Denmark and Sweden need to recover €66m of incompatible aid from PostNord
At the same time, the Commission has found that two capital injections from Denmark and Sweden to PostNord, for a total of SEK 667 million (approximately €66 million) constitute incompatible State aid. Consequently, Denmark and Sweden have to recover respectively SEK 267 million (approximately €26.4 million) and SEK 400 million (approximately €39.6 million) from PostNord.
Post Danmark is the national postal operator in Denmark and a wholly owned subsidiary of PostNord, which is incorporated in Sweden. PostNord is owned by the Danish State (40%) and by the Swedish State (60%).
In October 2017, the Danish and Swedish authorities agreed to carry out capital injections (i) in PostNord and (ii) in Post Danmark via PostNord.
In November 2017, the Commission received a complaint from the Association for the Danish road transport of goods (ITD) alleging that certain Danish and Swedish capital injections to Post Danmark amounted to illegal State aid.
On 14 June 2019, the Commission opened an in-depth investigation to examine whether the following three capital injections carried out in 2018 were in line with EU State aid rules:
A capital injection of DKK 2.34 billion (approximately €314.6 million) by PostNord into Post Danmark;
A capital injection of SEK 267 million (approximately €26.4 million) by Denmark into PostNord;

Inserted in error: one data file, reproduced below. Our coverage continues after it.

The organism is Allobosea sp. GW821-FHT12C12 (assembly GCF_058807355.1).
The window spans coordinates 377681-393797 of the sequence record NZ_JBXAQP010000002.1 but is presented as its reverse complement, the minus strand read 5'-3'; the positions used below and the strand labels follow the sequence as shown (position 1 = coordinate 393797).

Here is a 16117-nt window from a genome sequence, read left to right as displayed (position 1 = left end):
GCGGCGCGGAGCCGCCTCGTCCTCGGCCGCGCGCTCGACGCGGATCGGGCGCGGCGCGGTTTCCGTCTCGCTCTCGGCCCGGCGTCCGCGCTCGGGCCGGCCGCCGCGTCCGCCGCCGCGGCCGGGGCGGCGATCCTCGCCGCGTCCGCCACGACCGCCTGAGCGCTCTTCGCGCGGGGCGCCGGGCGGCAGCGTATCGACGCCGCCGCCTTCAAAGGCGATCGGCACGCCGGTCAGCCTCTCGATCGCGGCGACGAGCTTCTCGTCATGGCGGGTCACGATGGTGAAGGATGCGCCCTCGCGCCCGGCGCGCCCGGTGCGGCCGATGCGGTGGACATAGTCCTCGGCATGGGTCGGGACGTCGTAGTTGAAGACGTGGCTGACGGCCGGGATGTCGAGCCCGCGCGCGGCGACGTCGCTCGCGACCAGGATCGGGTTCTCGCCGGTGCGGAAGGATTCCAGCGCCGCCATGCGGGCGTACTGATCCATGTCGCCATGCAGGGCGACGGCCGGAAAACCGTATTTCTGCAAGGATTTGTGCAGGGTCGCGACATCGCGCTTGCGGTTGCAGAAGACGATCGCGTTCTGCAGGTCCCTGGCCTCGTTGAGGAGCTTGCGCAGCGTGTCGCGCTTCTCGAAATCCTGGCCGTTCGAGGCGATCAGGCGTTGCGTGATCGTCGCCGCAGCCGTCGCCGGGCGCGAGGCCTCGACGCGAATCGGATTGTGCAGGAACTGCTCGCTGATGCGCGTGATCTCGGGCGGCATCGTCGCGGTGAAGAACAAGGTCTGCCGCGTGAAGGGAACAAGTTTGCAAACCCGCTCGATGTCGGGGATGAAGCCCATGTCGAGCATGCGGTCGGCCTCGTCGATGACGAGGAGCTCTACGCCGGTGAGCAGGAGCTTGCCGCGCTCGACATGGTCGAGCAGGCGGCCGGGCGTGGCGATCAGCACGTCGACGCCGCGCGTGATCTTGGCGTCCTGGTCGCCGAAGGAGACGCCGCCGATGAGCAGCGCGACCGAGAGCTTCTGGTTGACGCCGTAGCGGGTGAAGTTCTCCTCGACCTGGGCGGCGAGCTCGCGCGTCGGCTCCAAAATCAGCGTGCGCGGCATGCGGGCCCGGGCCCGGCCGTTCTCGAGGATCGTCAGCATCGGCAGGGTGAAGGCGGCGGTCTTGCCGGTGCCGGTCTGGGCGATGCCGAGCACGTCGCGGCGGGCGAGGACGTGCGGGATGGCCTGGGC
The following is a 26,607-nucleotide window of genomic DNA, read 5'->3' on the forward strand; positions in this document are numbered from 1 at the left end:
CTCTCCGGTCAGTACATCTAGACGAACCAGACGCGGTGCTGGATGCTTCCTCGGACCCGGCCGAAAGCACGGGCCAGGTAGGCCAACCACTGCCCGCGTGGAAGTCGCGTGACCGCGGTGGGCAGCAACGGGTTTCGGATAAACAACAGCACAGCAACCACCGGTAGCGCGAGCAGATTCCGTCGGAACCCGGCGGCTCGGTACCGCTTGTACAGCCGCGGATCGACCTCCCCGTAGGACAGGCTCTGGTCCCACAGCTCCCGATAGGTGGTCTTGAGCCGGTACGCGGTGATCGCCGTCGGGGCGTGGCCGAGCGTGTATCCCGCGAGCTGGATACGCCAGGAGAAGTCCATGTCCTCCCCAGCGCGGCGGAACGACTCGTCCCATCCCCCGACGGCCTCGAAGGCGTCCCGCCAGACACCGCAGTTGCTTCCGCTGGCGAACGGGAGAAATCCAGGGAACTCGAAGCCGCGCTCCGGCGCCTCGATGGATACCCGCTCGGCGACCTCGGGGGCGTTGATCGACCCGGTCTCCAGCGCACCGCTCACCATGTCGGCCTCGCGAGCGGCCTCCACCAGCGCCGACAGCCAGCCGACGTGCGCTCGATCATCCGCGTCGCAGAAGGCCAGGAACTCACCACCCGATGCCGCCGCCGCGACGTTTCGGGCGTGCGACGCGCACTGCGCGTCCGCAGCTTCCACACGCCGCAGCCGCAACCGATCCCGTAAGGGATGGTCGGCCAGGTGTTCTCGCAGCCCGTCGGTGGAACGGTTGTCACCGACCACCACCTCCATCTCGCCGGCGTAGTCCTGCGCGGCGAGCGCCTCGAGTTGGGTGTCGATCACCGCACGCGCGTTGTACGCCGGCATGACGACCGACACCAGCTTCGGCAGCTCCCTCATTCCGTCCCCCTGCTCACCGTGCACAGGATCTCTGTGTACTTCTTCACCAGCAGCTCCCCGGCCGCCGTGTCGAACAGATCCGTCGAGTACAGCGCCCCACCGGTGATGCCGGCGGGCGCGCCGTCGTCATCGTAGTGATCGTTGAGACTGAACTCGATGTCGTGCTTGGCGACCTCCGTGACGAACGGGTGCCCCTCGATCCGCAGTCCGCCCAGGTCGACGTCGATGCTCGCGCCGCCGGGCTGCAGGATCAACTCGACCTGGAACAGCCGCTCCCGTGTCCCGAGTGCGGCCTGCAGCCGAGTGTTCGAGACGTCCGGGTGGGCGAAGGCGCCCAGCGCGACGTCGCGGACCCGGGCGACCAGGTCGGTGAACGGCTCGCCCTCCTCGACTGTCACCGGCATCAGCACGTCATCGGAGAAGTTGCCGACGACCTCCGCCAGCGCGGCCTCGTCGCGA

A capital injection of SEK 400 million (approximately €39.6 million) by Sweden into PostNord.
The Commission examined the capital injections under Article 107(1) Treaty on the Functioning of the European Union (TFEU). The Commission's assessment focused in particular on whether the capital injections were carried out on terms that a private investor operating under market conditions would have accepted (the Market Economy Operator Principle – “MEOP”) and, as a result, whether they conferred a selective advantage on PostNord or Post Danmark with respect to their competitors.
The Commission's assessment showed that:
In Denmark, the volume of letters declined dramatically due to an increase in digital communications. PostNord injected capital into Post Danmark, aiming at helping Post Danmark to implement a new production model in response to this massive e-substitution of letters. The Commission found that this capital injection involves State resources as it concerns funds of a public undertaking.
Furthermore, the decision to inject capital from PostNord into Post Danmark has to be imputed to Denmark and Sweden, as it results from the agreement concluded in October 2017. Considering that the expected return on the capital injection for PostNord outweighs the amount invested, the Commission has found that PostNord has operated in the same way as a private investor would have done under the same circumstances.
The capital injections by Denmark and Sweden into PostNord amount to incompatible State aid, as no compatibility grounds have been proposed by Denmark and Sweden or have been identified by the Commission. ■